Gone for a While…

Just a quick update to let any readers I might have know that I won’t be blogging until after August 10th.

In addition to being a writer and a graphic artist, I am incredibly blessed to be a Young Life leader. Tomorrow morning I will be leaving for a summer camp in Canada with the rest of my leadership team and twelve high school kids.

I am so excited for what these next days will bring!

My day, basically.

Speaking in Silence.

“I closed my mouth and spoke to you in a hundred silent ways.”

— Rumi

I love this quote, not only because it is a beautiful idea, but also because it sparks an interesting idea for writing… Would it be possible to write a scene where two people hold an entire conversation without speaking a single word? I will have to try it out and see what happens.

If anybody has written or read a scene like this, I’d love to see it! Comment with a link or a book recommendation if you have one.

Biggar is Shrinking.

Today I used a prompt for Setting which required me to write about Biggar, Saskatchewan, which is apparently a real town. The catch? I wasn’t allowed do any research. Biggar, Saskatchewan would become whatever my mind created. Fun, right?

So, Biggar, Saskatchewan, I apologize for this rather drearily insulting portrayal. I’m sure you are a lovely town.


Biggar, Saskatchewan, was shrinking, even eight years ago when I first came here. In fact, if it weren’t for the signs at the edge of the highway, you could drive right past and never know it existed. Most people don’t even notice the signs.

The five hundred or so permanent residents (including women, children, and bobcats) at the time all had an air of having gone far beyond caring about much of anything, and the town’s appearance reflected that attitude. Paint was left to chip and curl away from the walls of the houses, which were streaked with lichen and moss. In the Spring, melted snow puddled in the muddy yards and on the sagging porches, where people had to learn which boards were safe to step on. Venetian blinds hung crookedly, or were forgone completely, leaving the mineral-stained windows to be covered with squares of faded tie-dye left over from the hippie days.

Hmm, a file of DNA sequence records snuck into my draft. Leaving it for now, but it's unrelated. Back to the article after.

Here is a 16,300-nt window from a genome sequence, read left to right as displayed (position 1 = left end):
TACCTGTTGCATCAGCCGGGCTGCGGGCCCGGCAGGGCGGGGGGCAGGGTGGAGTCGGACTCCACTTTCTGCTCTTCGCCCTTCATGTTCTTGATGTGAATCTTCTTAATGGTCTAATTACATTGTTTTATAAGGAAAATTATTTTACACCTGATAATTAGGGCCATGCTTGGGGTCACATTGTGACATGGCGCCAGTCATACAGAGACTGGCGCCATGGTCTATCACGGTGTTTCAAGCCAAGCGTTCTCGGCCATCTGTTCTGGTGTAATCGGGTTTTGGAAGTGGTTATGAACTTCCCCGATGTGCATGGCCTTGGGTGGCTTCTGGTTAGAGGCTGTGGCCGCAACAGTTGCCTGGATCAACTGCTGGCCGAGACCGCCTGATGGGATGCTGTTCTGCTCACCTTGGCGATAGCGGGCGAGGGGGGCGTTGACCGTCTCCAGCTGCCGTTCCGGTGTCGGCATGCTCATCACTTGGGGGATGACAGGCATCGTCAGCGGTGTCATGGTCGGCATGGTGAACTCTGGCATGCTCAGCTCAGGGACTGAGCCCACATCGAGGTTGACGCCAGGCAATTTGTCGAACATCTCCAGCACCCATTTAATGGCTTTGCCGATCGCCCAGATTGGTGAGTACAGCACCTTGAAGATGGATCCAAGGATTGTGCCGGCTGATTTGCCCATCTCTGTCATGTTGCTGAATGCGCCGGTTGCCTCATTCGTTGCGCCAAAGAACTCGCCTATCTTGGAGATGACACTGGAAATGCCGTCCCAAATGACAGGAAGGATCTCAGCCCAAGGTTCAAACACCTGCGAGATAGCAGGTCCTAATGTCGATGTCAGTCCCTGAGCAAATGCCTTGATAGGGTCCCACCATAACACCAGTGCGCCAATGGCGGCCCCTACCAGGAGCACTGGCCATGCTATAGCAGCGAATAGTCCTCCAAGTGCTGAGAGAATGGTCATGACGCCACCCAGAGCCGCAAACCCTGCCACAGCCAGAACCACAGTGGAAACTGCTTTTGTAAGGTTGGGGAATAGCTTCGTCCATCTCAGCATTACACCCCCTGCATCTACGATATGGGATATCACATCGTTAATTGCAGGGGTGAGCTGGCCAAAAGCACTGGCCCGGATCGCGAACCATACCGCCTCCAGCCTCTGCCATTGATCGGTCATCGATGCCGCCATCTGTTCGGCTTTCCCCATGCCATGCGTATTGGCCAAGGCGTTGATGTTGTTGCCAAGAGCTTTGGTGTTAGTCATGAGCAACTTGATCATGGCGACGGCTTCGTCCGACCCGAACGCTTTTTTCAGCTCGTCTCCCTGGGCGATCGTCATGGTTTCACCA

In the middle of town, the few dingy little businesses clustered together, showing a wary, almost hostile front to the world. Flies buzzed aimlessly around the check-out counter of the general store, and dashed themselves against the streaked windows. The girly posters slapped up on the walls of the convenience store attached to the gas station showcased burnt-orange bodies in high-waisted, French-cut bikinis, and the single hairdresser’s shop still offered business in front and a party in the back. After all, why keep up appearances — it’s not like there’s any competition to worry about. Off to the edge of town, the long-abandoned motel sat empty and gaping to the wind. Most of the doors were forced years ago, by looters looking for things to sell, or bored young people looking for excitement and a place to get away.

These days, most of the young people have gotten away for good, moving on as soon as they could find work to take them away. In consequence, hardly any new children have been born to take their place. The people who are left are all of one kind: Taciturn and suspicious; with dug-in heels and set ways. The only thing binding them together (besides a hatred of civilization and Big Government that runs deeper than their hatred of each other) seems to be a shared philosophy of “don’t ask, don’t tell.”

Perception and Point of View.

Lately I’ve been reading a fantastic book from the editors of Writer’s Digest called Crafting Novels & Short Stories. Crafting Novels & Short StoriesThe first two sections, on Characters and Plot & Conflict, were magnificent and exciting. Section three, on Point of View, I was less than excited about beginning. Basically, my thoughts were “Yeah, yeah, first-person, third-person, omniscient, limited, yada yada yada I KNOW all this…”